„The sensor on the glove is based on the SoMo by SonicWear, a wearable Arduino-compatible device that is intended for creating interactive dance and music performance. SoMo contains a 9-DOF accelerometer/gyro/magnetometer, microprocessor, battery, and XBee transmitter and receiver pair. Since it’s Arduino-compatible, it can easily be reprogrammed for custom applications.“
„As LVDS is a differential signal standard we can’t just connect it directly to an MCU even though it supported the larger display resolutions. So as we already had to use some kind of converter in between we decided to go with an FPGA and embed a complete display controller solution into it.
The FPGA is connected to the LVDS display using an 8-bit differntial pair interface. Then it is connected to a 16-mbit ISSI SRAM for the framebuffer and finally to a 16-bit Host interface which is made compliant to the Motorola-8080 standard which is commonly seen in other TFT display controllers such as ILI9320, SSD2119 and SSD1963.
And as we both need a lot of pins (over 50 I/O pins) and a reasonable portion of available logic we decided to go with the 250K version of the Xilinx Spartan 3E device.
The standard Host interface we made makes it possible for any microcontroller or microprocessor to write to the display controller and thereby display graphics on these larger resolution displays.
Even a small and a bit slow Arduino will be able to display graphics on the display though it won’t be able to do full screen updates that fast.
But to make it a bit more featured and more comfortable to use with smaller microprocessors we have made some fast Clearings and write commands that doesn’t require a lot of write cycles from the Host microprocessor.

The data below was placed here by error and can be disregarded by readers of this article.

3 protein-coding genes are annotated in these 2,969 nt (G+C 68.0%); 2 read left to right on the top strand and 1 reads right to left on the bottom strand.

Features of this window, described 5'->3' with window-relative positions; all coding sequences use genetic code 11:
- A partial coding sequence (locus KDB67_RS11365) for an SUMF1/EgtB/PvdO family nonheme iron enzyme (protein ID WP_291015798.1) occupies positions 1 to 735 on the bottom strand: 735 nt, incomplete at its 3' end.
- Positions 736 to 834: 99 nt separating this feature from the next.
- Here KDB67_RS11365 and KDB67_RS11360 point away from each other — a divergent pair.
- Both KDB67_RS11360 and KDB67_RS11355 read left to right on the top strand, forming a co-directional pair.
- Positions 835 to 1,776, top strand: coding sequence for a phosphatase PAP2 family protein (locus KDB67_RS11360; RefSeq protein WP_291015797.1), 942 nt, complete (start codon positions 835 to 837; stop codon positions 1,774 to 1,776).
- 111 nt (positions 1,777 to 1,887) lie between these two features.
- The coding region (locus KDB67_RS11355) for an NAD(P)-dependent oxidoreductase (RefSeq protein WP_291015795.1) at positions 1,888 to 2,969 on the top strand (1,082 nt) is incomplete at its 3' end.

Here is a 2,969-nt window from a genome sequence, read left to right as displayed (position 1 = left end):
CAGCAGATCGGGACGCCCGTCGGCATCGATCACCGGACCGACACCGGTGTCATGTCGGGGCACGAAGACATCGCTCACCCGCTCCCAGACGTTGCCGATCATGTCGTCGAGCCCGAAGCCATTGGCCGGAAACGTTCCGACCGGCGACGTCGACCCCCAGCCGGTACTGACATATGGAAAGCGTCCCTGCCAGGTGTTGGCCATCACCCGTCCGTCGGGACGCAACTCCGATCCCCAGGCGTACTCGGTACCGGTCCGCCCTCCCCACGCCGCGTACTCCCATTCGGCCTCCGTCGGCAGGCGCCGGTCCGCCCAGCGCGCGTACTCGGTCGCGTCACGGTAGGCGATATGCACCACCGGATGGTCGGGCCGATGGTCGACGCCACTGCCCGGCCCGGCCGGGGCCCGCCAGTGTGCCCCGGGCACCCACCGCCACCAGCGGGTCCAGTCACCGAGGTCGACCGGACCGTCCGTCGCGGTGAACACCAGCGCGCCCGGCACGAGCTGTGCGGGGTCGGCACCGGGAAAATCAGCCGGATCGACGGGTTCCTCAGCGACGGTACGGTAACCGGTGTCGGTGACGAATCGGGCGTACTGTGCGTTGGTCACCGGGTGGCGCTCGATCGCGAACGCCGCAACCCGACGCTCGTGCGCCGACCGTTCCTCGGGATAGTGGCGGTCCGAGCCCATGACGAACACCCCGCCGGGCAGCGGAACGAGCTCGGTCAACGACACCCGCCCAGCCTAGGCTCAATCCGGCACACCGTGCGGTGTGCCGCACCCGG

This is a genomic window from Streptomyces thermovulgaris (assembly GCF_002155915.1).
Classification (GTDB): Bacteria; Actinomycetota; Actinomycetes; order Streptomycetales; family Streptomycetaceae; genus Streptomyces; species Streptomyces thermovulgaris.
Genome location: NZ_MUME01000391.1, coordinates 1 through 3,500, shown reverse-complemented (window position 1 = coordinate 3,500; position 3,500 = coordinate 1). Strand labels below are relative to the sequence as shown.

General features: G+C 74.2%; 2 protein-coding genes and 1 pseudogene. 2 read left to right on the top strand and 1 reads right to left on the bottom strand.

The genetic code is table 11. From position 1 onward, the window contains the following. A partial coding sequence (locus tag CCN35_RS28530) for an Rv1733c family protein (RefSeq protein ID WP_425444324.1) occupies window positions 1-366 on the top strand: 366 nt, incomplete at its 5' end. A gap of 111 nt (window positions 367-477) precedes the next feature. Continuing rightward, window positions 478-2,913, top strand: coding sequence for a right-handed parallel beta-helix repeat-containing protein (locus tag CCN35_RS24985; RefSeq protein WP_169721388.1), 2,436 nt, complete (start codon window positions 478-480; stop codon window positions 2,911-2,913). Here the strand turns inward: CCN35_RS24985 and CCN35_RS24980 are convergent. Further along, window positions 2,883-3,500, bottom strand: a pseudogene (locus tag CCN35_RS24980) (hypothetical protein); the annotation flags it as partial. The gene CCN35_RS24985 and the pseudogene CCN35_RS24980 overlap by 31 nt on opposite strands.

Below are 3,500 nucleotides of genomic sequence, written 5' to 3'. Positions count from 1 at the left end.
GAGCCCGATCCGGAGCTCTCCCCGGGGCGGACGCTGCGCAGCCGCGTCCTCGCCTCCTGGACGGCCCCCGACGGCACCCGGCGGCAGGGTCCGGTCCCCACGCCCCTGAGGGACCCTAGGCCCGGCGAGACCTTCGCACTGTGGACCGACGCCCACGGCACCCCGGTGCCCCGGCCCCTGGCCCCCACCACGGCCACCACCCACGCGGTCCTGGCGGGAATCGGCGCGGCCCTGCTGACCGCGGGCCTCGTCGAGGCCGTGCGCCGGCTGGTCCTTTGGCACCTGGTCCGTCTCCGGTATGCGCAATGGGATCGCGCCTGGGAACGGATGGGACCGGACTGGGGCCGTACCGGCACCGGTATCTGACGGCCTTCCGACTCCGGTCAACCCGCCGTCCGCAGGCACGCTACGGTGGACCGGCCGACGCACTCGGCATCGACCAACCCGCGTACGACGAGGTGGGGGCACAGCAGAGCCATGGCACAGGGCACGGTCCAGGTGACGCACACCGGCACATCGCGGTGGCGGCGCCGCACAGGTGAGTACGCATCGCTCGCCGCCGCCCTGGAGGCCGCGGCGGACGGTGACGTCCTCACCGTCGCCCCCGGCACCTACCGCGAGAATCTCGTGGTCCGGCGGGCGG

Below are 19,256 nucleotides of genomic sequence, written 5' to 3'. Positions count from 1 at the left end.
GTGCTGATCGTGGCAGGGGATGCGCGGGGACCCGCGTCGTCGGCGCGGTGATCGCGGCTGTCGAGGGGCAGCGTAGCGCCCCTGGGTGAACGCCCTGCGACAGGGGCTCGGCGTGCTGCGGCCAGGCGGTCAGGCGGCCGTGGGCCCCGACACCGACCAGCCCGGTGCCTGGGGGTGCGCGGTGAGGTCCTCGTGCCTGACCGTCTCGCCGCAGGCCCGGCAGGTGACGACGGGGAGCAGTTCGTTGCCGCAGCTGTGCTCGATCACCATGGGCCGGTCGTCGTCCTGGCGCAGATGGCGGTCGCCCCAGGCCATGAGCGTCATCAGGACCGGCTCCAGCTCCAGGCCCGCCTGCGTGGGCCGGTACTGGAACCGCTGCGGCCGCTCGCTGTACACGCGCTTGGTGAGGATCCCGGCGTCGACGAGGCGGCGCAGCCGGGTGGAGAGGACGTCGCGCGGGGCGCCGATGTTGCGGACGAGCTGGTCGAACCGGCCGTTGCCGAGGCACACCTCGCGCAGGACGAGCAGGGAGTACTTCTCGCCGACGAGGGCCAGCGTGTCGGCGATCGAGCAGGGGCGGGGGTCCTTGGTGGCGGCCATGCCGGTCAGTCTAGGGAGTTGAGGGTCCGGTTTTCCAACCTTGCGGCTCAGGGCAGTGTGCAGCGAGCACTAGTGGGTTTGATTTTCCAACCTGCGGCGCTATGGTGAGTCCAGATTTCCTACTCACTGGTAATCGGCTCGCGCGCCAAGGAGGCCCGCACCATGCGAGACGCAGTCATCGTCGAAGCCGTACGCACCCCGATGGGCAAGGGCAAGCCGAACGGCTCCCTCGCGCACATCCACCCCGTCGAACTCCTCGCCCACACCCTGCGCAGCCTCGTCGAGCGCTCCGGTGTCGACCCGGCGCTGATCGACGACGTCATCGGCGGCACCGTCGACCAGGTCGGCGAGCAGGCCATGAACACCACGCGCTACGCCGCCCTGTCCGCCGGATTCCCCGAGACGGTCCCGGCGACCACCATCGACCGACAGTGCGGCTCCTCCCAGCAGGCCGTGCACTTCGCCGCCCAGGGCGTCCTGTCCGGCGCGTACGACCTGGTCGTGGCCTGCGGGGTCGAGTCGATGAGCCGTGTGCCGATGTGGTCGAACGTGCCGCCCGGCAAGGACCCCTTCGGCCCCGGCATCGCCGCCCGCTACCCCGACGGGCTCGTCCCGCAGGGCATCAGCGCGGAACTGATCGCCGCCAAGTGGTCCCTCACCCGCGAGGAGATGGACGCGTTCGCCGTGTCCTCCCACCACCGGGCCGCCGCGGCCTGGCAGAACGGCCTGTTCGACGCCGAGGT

So currently the display controller supports the following commands:
Set framebuffer writing pointer position (X,Y)
Set framebuffer access region (X0,Y0,X1,Y0)
Reset framebuffer access region
Framebuffer writing – write pixels to pointer position
„Familiar with the concept of hardware keylogging? A hardware keylogger is a perfect solution for monitoring user activity, at very low risk of disclosure. A hardware keylogger is a purely electronic device, so no access to the operating system is required, no traces are left, and software has no possibility of detecting such a device. However, the hardware keylogger concept inherits one weakness: physical access to the keylogger is required for retrieving captured data. This problem has finally found it’s solution: a Wireless Keylogger.“
“ Presented is a laser light show utilizing a ds-PIC controller as an arbitrary waveform generator (ARB). The controller allows vector patterns to be either stored in flash (program) memory or uploaded from a PC in a vector format. Analog output, via two 14-bit DACs, is fed to a commercial analog driver board and two high-speed galvo scanners.
The scanner currently resides in the laser lab at Niagara College (in V15) where it is used for both student labs as well as lab demonstrations. A portable scanner, packaged with a HeNe laser, was also created for ‚road show‘ use at promotional engagements – both use the same hardware and software.“